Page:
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Has Anybody Flown A SHAPEWAYS Printed Airplane? [message #31773] Fri, 29 July 2011 01:59 UTC Go to next message
avatar Colin  is currently offline Colin
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Looks like engineers at Southampton University have flown one of their own --
http://www.physorg.com/news/2011-07-southampton-world-aircra ft.html

I wonder if it is possible to print a big enough model within the SHAPEWAYS printing parameters to generate enough lift to overcome the mass of the necessary structure, controls, battery and motor(s)?

Any guesses? Any calculated estimates?

This looks like an interesting challenge for a contest.

Enjoy!

Colin Keizer
Fall City, WA
Re: Has Anybody Flown A SHAPEWAYS Printed Airplane? [message #31776 is a reply to message #31773 ] Fri, 29 July 2011 02:51 UTC Go to previous messageGo to next message
avatar stannum  is currently offline stannum
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Their airplane is probably multiple parts, no way to fit 2 meters into a EOS P730, max is 700 mm x 380 mm x 580 mm... same limits than "big WSF" here at SW, so you should be able to duplicate their airplane. Wild rough price calculation, approximate the wings to two 200*30cm surfaces, 2mm thick, that goes over 1800 dollars. Add fuselage and V-tail, then all the internal structure to reinforce and connect the parts. 4000 dollars if you get the design right in first try?
Re: Has Anybody Flown A SHAPEWAYS Printed Airplane? [message #31777 is a reply to message #31776 ] Fri, 29 July 2011 03:54 UTC Go to previous messageGo to next message
avatar Colin  is currently offline Colin
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Ouch!

Maybe I will try a MUCH smaller design, with rubber band engine.

Thanks for the reality adjustment,

Colin Keizer
Fall City, WA
Re: Has Anybody Flown A SHAPEWAYS Printed Airplane? [message #31782 is a reply to message #31777 ] Fri, 29 July 2011 07:07 UTC Go to previous messageGo to next message
avatar stop4stuff  is currently offline stop4stuff
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That Soton Uni airplane from design start to first flight was 7 days, the plane was made in multiple pieces that snap fitted together, the total budget for the plane including electrics and autopilot was £5000 (GBP) - the project is basically showing how quickly a UAV can be bought to life.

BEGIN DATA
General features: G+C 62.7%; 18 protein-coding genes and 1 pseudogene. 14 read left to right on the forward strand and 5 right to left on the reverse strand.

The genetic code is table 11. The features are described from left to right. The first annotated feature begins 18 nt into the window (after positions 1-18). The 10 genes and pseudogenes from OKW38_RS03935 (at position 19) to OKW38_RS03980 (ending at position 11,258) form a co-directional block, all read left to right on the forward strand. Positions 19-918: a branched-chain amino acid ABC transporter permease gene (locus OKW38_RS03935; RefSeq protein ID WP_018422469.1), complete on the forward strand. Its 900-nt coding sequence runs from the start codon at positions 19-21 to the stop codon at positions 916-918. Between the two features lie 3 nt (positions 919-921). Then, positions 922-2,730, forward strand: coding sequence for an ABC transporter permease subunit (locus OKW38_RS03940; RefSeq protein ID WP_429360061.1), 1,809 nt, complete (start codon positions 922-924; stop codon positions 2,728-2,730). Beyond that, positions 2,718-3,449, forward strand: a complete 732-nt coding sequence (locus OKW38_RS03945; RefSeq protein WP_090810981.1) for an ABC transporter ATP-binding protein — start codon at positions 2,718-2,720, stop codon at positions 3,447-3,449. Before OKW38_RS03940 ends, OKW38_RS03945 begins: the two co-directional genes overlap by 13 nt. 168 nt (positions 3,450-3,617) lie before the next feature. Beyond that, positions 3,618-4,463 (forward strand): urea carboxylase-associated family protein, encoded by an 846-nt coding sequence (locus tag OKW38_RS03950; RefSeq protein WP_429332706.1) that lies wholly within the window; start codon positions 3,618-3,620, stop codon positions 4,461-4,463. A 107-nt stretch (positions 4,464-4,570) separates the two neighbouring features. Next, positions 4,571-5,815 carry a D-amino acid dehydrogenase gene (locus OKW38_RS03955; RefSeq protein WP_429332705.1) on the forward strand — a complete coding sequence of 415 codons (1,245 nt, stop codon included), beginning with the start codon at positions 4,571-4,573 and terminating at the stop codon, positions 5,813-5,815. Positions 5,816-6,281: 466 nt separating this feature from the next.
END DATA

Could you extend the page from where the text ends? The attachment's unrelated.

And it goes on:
Designing a 3D printed glider is somting I've had serious thoughts about... my method would be to print the wings and fuselage as spars (wireframe) and then cover the spars to make the surfaces using tissue paper & dope (similar to article here)

For wing section profiles, FoilSim is very handy.

Re: Has Anybody Flown A SHAPEWAYS Printed Airplane? [message #31888 is a reply to message #31773 ] Sun, 31 July 2011 13:55 UTC Go to previous messageGo to next message
avatar pauljs75  is currently offline pauljs75
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I think it's possible within reason. It doesn't look like it would be easy to do something like a full 3-D performance airplane. Materials meant for display pieces and prototyping don't seem like they'd be up to that. Something like a typical park flyer seems quite possible though.

Quote:

I wonder if it is possible to print a big enough model within the SHAPEWAYS printing parameters to generate enough lift to overcome the mass of the necessary structure, controls, battery and motor(s)?


BTW, I think people are overestimating spec. If you've ever seen any "foamy flyers" the receiver, servos, motor, and LiPo batteries on one with full controls likely weighs less than the mouse you're using at your desktop. That particular hardware will not be a large contributor to the weight issue. Thus the weight limitations will depend on what you want to do with the aircraft and how it is structured.

Keep it small and light without much in regards to discernible payload, and the real challenge would be to see how cheap a 3D printed airframe for a flyable aircraft could be made.
Re: Has Anybody Flown A SHAPEWAYS Printed Airplane? [message #31937 is a reply to message #31777 ] Mon, 01 August 2011 22:02 UTC Go to previous messageGo to next message
avatar stannum  is currently offline stannum
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Smaller airplane printed by SW http://www.rcgroups.com/forums/thumbgallery.php?t=1455808&am p;do=threadgallery A lot cheaper than the university one, just some hundred dollars with all other parts included.
Re: Has Anybody Flown A SHAPEWAYS Printed Airplane? [message #31941 is a reply to message #31937 ] Mon, 01 August 2011 23:51 UTC Go to previous message
avatar Colin  is currently offline Colin
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Now that looks good. I'll probably try a featherweight model first, like the tiny indoor flyers. That's because I'm cheap. I sure do like the robust appearance of the electric Hellcat....

Colin

 
   
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